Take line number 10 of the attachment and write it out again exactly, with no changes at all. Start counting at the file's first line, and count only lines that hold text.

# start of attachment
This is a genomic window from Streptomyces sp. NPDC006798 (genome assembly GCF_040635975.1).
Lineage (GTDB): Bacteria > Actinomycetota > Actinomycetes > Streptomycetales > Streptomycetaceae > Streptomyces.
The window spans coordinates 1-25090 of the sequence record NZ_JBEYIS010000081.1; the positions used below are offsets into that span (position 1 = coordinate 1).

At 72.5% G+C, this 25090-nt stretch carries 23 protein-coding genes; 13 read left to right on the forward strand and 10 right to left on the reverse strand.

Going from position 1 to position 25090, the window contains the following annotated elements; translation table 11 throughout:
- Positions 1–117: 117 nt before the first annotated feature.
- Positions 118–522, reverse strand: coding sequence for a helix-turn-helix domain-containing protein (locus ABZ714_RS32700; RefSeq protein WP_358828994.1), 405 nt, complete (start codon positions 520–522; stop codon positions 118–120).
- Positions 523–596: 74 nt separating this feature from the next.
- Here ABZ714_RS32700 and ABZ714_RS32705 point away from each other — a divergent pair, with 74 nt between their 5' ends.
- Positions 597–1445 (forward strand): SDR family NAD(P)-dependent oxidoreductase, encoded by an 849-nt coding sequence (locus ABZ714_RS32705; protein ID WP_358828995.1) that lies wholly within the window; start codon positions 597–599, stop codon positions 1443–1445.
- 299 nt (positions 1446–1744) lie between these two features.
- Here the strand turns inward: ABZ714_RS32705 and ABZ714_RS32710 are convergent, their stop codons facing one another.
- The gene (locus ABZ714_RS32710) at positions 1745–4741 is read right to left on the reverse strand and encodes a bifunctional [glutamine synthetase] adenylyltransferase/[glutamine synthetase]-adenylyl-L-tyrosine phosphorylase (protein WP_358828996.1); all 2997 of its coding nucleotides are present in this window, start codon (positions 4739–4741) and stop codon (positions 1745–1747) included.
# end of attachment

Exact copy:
- Positions 597–1445 (forward strand): SDR family NAD(P)-dependent oxidoreductase, encoded by an 849-nt coding sequence (locus ABZ714_RS32705; protein ID WP_358828995.1) that lies wholly within the window; start codon positions 597–599, stop codon positions 1443–1445.